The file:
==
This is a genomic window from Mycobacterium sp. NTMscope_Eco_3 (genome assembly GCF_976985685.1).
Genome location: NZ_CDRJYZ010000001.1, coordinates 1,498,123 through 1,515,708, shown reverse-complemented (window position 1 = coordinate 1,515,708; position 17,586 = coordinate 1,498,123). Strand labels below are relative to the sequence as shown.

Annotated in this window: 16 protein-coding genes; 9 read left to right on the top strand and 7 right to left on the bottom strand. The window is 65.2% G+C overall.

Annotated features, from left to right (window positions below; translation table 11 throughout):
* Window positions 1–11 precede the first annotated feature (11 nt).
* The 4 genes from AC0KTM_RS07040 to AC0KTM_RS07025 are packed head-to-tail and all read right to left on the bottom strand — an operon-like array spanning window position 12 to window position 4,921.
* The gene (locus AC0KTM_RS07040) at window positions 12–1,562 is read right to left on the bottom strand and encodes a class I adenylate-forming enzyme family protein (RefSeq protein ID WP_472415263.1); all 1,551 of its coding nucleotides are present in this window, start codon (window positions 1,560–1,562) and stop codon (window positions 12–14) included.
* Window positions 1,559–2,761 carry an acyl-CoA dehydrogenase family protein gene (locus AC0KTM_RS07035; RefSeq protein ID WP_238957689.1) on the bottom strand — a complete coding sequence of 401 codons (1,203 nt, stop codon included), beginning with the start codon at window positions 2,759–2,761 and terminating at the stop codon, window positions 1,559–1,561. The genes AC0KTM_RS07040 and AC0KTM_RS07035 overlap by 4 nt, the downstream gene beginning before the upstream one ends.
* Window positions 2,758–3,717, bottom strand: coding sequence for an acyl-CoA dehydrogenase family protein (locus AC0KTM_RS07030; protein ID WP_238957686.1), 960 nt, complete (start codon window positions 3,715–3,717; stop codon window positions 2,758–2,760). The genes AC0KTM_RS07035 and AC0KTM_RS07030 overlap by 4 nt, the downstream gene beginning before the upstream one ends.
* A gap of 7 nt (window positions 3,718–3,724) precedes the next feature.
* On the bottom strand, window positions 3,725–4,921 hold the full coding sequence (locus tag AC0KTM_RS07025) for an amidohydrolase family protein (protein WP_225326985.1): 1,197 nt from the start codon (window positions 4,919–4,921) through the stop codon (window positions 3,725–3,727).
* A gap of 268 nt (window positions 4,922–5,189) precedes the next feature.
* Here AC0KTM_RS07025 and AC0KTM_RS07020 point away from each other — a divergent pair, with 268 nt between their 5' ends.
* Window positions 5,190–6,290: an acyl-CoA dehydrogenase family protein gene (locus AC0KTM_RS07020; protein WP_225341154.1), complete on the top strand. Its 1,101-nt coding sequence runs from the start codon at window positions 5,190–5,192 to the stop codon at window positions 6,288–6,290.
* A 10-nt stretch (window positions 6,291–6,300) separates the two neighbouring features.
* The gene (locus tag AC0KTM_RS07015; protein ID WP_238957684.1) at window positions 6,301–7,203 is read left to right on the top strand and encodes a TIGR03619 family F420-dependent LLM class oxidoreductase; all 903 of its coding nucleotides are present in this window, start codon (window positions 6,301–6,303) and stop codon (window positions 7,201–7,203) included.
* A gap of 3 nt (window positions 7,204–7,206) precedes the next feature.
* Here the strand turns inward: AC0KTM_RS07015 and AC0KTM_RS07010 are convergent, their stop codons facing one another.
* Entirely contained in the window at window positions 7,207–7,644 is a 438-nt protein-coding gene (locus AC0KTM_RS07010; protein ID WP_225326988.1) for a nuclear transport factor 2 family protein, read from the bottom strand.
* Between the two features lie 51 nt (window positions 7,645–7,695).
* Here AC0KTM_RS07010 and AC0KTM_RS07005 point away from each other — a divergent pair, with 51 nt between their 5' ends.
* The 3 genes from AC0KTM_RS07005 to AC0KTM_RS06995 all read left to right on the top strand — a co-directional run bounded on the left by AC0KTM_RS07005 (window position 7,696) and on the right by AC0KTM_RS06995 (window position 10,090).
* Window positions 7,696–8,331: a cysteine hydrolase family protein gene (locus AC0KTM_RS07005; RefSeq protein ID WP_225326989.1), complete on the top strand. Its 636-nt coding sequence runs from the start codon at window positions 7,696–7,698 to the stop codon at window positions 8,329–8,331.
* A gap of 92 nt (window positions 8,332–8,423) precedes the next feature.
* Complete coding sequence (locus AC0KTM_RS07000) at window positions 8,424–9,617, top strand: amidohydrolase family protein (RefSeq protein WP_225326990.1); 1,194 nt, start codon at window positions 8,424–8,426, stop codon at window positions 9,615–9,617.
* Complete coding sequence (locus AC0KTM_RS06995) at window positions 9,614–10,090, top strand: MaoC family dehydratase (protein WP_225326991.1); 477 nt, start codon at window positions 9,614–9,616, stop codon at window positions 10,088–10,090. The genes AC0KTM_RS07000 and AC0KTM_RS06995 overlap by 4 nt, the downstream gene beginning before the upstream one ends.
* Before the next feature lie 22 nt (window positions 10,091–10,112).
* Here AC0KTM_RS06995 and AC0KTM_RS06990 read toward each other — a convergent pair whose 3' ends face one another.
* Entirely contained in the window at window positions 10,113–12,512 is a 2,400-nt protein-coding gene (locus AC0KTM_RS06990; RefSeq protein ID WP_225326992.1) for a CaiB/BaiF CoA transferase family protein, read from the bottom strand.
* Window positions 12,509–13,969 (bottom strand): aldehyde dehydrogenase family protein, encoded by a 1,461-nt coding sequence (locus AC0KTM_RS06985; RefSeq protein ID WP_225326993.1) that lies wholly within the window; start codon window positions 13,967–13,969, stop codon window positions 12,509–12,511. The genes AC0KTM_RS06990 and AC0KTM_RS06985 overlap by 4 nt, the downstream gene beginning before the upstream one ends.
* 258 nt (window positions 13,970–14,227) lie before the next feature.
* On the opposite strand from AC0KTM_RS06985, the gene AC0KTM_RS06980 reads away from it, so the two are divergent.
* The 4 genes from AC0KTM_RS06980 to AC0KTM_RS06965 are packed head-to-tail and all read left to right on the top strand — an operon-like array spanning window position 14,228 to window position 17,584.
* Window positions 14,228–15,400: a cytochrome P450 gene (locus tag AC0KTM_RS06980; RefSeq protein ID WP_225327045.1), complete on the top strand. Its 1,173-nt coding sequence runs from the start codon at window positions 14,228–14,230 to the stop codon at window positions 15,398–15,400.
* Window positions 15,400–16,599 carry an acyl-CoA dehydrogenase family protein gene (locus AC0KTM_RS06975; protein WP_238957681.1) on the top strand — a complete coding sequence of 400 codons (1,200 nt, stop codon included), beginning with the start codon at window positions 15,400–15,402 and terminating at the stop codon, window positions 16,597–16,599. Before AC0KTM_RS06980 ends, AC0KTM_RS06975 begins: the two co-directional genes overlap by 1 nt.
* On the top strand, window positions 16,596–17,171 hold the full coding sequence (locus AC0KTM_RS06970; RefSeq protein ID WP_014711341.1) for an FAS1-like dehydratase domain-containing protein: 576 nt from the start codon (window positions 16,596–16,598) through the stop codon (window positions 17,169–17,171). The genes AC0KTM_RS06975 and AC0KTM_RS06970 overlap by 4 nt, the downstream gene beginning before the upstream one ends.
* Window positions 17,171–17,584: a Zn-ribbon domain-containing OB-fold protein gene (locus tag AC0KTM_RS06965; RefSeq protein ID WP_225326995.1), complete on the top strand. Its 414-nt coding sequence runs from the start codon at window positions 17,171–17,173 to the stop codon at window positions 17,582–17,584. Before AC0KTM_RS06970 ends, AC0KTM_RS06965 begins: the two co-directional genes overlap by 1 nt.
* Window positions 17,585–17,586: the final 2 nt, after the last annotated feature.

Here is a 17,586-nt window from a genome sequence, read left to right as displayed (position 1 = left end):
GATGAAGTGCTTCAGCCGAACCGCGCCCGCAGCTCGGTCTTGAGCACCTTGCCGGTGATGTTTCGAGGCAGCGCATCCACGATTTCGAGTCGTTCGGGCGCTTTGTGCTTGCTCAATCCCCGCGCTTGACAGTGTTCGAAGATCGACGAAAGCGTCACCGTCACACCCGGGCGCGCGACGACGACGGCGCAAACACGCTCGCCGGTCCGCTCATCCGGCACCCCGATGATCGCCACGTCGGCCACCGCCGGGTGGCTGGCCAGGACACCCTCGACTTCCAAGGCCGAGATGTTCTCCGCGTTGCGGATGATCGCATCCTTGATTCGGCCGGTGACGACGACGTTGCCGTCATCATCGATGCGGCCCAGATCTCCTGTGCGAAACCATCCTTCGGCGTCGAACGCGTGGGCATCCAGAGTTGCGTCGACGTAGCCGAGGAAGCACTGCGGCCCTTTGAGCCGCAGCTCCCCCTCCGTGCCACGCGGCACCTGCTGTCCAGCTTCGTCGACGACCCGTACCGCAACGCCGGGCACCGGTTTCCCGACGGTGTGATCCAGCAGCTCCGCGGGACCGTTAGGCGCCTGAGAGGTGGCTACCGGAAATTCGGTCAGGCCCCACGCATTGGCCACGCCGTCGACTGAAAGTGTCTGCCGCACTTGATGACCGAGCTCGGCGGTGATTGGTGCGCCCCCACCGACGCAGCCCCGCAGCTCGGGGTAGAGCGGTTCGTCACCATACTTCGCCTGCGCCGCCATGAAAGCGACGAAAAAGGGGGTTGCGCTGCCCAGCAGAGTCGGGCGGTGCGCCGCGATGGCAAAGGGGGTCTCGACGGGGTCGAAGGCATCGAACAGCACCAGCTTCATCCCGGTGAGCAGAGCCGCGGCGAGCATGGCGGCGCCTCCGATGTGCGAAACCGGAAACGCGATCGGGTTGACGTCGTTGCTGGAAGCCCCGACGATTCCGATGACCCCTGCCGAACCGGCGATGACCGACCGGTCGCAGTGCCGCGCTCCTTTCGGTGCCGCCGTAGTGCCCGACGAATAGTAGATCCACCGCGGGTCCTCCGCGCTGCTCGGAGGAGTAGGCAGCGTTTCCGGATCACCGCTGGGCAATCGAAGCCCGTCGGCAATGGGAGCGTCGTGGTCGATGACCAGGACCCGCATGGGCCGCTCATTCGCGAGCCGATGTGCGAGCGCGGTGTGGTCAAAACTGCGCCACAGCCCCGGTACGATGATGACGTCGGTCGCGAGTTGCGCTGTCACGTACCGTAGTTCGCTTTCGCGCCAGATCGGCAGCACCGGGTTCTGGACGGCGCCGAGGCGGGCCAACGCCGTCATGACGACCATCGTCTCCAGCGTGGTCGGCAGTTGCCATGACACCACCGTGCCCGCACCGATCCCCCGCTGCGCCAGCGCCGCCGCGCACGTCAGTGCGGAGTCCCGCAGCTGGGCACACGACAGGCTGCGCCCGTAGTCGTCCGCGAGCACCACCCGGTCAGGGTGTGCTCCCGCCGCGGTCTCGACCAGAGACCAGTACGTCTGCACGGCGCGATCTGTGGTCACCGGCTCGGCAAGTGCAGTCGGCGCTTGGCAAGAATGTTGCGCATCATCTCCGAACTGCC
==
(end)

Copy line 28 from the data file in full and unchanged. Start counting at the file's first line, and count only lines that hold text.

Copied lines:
* Here AC0KTM_RS06995 and AC0KTM_RS06990 read toward each other — a convergent pair whose 3' ends face one another.